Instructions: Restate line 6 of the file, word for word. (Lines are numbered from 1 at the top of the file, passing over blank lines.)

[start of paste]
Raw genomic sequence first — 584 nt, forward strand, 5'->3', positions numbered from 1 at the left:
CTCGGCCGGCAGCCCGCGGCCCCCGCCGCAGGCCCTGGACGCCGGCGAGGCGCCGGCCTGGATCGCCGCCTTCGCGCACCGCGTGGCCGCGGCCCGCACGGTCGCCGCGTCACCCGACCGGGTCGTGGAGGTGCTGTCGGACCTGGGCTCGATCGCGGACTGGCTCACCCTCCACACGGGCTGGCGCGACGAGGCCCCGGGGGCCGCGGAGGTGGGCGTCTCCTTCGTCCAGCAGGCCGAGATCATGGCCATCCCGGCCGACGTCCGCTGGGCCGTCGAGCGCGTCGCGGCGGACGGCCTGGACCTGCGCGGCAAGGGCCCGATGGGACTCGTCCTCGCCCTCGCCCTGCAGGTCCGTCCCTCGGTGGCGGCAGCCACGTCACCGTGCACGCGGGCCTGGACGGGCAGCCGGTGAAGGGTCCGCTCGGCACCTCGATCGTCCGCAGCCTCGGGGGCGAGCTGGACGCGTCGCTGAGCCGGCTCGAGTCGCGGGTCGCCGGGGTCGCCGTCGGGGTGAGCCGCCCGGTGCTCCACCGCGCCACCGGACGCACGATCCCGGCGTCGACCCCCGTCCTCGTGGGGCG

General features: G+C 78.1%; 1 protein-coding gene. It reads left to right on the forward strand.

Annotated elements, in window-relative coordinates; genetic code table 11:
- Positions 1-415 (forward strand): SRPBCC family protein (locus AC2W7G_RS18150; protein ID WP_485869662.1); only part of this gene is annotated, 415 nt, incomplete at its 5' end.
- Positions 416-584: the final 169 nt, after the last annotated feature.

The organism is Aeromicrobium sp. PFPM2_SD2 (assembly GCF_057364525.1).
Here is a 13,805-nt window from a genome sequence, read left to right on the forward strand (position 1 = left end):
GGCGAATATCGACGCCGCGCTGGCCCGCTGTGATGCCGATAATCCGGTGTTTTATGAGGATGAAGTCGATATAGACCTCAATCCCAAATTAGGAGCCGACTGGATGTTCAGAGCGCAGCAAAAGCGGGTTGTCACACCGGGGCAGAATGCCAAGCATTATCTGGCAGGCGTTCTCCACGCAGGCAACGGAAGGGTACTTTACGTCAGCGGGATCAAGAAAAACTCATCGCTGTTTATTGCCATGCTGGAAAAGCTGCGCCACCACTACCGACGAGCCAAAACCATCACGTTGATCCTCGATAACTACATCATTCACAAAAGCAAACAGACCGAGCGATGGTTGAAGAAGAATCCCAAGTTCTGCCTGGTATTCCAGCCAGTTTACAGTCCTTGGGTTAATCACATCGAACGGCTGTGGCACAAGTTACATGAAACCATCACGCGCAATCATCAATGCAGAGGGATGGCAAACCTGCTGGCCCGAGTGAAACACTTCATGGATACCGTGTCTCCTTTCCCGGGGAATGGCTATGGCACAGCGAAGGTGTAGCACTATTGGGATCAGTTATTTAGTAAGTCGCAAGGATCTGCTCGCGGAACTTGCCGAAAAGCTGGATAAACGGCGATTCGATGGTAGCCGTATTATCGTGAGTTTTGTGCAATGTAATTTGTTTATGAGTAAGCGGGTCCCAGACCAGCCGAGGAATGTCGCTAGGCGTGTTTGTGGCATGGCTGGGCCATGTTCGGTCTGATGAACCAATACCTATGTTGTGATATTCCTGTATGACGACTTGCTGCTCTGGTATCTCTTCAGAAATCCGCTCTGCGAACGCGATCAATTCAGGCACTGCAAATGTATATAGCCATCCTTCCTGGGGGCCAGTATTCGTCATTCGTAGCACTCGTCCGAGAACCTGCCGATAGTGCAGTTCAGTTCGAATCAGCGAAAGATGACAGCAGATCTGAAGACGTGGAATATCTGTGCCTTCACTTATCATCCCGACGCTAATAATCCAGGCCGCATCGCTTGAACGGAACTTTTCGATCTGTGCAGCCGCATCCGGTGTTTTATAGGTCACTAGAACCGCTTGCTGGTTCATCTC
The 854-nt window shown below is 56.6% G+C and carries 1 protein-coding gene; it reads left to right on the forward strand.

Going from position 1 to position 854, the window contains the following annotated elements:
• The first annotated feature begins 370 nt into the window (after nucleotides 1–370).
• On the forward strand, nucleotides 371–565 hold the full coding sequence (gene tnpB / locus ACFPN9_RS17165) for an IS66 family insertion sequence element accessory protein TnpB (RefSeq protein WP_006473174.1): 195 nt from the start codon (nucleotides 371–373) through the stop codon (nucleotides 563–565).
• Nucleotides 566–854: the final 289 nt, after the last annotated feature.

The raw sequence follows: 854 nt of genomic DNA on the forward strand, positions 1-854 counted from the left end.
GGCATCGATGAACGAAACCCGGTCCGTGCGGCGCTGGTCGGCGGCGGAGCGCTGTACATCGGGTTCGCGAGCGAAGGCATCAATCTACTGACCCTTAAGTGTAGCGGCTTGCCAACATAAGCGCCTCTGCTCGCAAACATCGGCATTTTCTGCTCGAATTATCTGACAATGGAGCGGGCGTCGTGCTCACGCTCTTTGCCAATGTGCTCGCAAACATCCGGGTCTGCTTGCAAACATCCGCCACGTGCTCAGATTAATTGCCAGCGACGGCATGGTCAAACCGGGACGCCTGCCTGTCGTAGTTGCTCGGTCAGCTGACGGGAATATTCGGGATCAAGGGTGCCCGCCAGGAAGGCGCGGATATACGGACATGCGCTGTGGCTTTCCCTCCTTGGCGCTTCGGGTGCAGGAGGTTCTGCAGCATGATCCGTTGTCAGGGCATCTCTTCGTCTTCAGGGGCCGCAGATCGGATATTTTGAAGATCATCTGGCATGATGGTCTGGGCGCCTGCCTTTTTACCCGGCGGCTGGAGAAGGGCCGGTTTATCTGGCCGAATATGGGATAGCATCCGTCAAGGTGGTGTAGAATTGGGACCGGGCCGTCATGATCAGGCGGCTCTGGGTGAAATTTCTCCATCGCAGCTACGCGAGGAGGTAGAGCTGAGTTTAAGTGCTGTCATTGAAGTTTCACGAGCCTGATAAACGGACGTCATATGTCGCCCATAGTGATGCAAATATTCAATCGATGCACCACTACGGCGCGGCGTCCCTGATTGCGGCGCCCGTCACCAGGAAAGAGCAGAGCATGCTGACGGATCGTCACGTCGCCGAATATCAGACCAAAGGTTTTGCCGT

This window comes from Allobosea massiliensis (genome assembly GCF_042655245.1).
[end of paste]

- Positions 416-584: the final 169 nt, after the last annotated feature.